VANCOUVER – Henrik Sedin, the soft-spoken Swede who leads by example, was named the 13th captain of the Vancouver Canucks on Saturday.
Orland Kurtenbach, captain of the first Canuck team to play in the NHL, presented Sedin with the sweater with the “C” minutes before the puck dropped on the club’s 40th year in the league.
Sedin is the second Swede after Markus Naslund to be named captain of the Canucks. Both are from the paper mill town of Ornskoldsvik.
He succeeds goaltender Roberto Luongo, who assumed the role two years ago when general manager Mike Gillis said the club’s best player should be its captain.
“Henrik Sedin embodies the principles of this organization and all of the qualities of a leader through his honesty, integrity and discipline,” Gillis said in a statement.
“Henrik is an exemplary leader who inspires his teammates with a work ethic and desire to continually evolve his game.”
Daniel Sedin, Ryan Kesler and newcomer Manny Malhotra were named alternate captains.
Henrik Sedin’s selection follows a season where he won the Hart trophy as most valuable player and the Art Ross trophy with 29 goals and 112 points as its scoring champion.
The milestones were reached despite linemate and equally-talented identical twin brother Daniel missing 19 games due to injury.
Former Canuck Willie Mitchell, in town with Saturday’s opposition Los Angeles Kings, described Henrik Sedin as a quiet, dedicated teammate before the game.
“He’s not a rah-rah guy but he prepares really well … really dedicated and he’s a great teammate,” said Mitchell.
“There’s not many star players in the game that are that easy going and not really demanding of things. He just kind of plays hockey and goes about his business.”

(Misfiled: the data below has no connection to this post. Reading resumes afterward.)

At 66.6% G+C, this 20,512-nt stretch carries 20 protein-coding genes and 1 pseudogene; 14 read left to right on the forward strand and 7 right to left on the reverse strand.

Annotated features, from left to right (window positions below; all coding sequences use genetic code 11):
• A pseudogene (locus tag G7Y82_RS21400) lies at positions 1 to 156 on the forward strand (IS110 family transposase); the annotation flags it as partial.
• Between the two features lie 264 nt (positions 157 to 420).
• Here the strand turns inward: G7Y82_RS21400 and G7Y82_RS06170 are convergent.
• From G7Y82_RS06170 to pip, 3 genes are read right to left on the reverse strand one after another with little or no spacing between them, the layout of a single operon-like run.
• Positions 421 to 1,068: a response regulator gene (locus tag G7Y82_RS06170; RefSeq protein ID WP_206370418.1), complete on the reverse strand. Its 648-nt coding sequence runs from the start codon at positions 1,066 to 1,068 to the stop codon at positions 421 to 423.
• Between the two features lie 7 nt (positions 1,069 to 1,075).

Henrik Sedin, in his 10th season after being selected third—one spot behind Daniel—in the 1999 draft, became the Canucks’ highest-scoring centre last season with 572 regular-season points, 21 more than fellow Swede Thomas Gradin.
His 83 assists surpassed his own the club record of 71 and his career assist total of 434 is also a club record, topping Trevor Linden’s 415.
Coach Alain Vigneault said before the announcement that he and Gillis met several times to discuss the captaincy Luongo relinquished in September.
“In our minds we had quite a few guys that had great leadership skills and could possibly hold that position but we felt that one guy stood out,” Vigneault said.
Naming Luongo captain was a controversial move as the NHL did not want a goalie captain leaving his crease during games to discuss referees’ decisions.
A rule dating back to the 1940s forbade goalies from wearing the captain’s “C” on their sweater so Luongo wore it on his mask and alternates talked to game officials.
That still left Luongo to deal with other captaincy issues—like dealing with the media—which were said to be a distraction. He refused game-day interviews during the Stanley Cup playoffs.
Luongo is in the first year of a US$64-million, 12-year contract and he’s looking to improve on his last campaign.
Last year he won 40 games but had his highest goals-against average of 2.57 since arriving here in 2006 and the lowest save percentage of .913 since his rookie season with the New York Islanders.
Notes: Naslund and Stan Smyl both served eight seasons as Canucks captain, the longest tenure of any player in that role. Smyl’s No. 12 hangs from the Rogers Arena rafters and Naslund’s No. 19 is due to be retired in December.